Today in LGBT History – JULY 25

Rudyard Kipling said: If history were taught in the form of stories, it would never be forgotten. The snippets of LGBTQ history here are the stories of our lives, the stories of the giants on whose shoulders we all stand. Learn about them then tell the stories and remember… because knowing your history IS resistance!

Thanks for taking this journey with me. Now go write your story!

Today in LGBT History – JULY 25

1844 – One of the greatest American painters of the 19th century, Thomas Eakins  (July 25, 1844 – June 25, 1916), is born on this date. He was an American realist painterphotographer,sculptor, and fine arts educator. He is widely acknowledged to be one of the most important artists in American art history. No less important in Eakins’ life was his work as a teacher. As an instructor he was a highly influential presence in American art. The difficulties which beset him as an artist seeking to paint the portrait and figure realistically were paralleled and even amplified in his career as an educator, where behavioral and sexual scandals truncated his success and damaged his reputation. The nature of Eakins sexuality and its impact on his art is a matter of intense scholarly debate. Strong circumstantial evidence points to Eakins having been accused of homosexuality during his lifetime, and there is little doubt that he was attracted to men,as evidenced in his photography, and three major paintings where male buttocks are a focal point: The Gross ClinicWilliam Rush, and The Swimming Hole. The latter, in which Eakins appears, is increasingly seen as sensuous and autobiographical. Two years earlier Eakins’ sister Margaret, who had acted as his secretary and personal servant, had died of typhoid. It has been suggested that Eakins married  Susan Hannah Macdowellto replace her.In the latter years of his life, Eakins’ constant companion was the handsome sculptor Samuel Murray, who shared his interest in boxing and bicycling.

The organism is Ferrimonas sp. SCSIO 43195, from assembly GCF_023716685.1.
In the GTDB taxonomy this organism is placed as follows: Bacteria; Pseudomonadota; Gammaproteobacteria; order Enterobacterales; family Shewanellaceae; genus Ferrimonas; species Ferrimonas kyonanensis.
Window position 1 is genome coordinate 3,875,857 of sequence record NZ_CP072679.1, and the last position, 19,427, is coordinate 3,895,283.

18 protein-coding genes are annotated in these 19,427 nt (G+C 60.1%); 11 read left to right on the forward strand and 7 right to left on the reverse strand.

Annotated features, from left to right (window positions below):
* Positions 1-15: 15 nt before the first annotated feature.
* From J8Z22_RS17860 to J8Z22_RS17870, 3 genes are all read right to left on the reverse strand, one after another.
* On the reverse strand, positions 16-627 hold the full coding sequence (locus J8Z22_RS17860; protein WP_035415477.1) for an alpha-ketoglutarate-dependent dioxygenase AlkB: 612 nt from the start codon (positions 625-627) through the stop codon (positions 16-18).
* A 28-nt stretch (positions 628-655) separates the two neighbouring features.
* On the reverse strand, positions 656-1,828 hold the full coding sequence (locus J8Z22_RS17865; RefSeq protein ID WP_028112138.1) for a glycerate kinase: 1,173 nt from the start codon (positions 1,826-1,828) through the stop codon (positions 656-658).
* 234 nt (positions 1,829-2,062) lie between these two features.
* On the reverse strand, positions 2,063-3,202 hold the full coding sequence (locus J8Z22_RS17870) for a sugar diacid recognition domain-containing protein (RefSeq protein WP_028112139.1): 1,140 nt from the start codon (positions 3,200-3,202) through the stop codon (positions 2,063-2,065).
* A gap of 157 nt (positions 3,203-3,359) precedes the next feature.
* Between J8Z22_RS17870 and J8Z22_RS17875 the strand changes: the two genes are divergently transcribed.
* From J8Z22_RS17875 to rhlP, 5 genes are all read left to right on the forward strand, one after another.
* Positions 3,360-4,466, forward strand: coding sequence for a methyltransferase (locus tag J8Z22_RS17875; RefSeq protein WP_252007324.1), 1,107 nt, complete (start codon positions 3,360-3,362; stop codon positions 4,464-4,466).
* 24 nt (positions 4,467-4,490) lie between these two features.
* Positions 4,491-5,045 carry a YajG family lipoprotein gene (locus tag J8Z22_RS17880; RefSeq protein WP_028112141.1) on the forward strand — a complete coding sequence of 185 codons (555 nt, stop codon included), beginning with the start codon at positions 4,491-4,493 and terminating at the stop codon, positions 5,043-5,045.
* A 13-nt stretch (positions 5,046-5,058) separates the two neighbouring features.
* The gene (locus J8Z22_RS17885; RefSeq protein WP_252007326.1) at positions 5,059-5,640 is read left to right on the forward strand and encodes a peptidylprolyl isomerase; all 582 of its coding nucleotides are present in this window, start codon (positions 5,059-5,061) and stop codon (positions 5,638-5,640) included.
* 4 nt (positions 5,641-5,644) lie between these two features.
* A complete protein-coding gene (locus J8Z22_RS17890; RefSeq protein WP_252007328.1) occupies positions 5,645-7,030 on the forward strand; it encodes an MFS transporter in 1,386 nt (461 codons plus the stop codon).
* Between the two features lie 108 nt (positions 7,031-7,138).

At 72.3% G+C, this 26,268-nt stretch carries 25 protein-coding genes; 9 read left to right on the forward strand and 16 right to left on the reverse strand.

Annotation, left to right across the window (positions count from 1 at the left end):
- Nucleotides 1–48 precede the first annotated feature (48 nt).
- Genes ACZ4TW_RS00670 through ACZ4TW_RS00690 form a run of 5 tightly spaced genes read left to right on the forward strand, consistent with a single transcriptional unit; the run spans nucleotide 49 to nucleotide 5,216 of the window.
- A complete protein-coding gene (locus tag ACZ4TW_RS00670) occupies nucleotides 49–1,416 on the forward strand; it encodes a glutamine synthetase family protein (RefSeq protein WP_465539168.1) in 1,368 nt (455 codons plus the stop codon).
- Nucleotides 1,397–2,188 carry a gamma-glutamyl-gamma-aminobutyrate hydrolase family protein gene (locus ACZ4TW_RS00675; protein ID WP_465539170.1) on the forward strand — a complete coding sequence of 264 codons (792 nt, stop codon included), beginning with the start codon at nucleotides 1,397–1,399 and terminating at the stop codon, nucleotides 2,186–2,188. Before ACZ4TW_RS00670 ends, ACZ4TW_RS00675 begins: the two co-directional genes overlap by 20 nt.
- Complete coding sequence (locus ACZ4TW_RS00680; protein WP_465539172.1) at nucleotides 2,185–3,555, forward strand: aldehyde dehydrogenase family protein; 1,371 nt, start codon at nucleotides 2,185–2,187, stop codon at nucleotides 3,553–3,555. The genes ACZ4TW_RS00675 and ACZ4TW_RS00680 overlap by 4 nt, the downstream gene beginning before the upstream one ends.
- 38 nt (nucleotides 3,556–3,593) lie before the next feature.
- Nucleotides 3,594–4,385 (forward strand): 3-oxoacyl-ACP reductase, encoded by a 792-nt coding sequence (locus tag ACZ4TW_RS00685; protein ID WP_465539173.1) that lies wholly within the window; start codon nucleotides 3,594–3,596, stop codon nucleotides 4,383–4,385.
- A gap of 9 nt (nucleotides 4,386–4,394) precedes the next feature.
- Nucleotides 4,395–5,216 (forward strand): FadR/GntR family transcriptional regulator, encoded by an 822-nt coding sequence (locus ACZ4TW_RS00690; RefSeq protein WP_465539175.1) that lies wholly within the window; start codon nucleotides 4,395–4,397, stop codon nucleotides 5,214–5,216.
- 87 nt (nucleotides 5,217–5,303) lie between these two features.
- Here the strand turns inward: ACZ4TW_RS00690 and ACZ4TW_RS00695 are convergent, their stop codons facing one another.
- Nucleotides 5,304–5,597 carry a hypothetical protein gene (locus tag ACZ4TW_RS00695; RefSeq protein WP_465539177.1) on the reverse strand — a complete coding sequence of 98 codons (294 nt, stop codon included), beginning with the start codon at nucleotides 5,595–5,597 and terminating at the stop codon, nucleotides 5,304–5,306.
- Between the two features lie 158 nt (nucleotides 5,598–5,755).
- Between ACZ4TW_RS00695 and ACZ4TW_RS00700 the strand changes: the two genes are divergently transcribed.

1865, UK – James Miranda Steuart Barry (1789-July 25, 1865) dies in Kensal Green, England. It was only on his death that it was discovered Barry was a woman. For 40 years he was an officer and surgeon in the British Army in Canada and South Africa. Although Barry’s entire adult life was lived as a man, Barry was born Margaret Ann Bulkleyand was known as female in childhood. Barry lived as a man in both public and private life, at least in part in order to be accepted as a university student and pursue a career as a surgeon, with Barry’s birth sex only becoming known to the public and to military colleagues after death.Barry held strict and unusually modern views about nutrition, being completely vegetarian and teetotal, and, while keeping most personal relationships distant, was very fond of pets, particularly a beloved poodle named Psyche.Playwright Jean Binnie’s radio play Doctor Barry (BBC, 1982) identified John Joseph Danson as the black servant Barry first employed in South Africa and who remained with Barry until the doctor’s death. The play was re-broadcast as recently as 2018.Barry was buried in Kensal Green Cemetery under the name James Barry and full military rank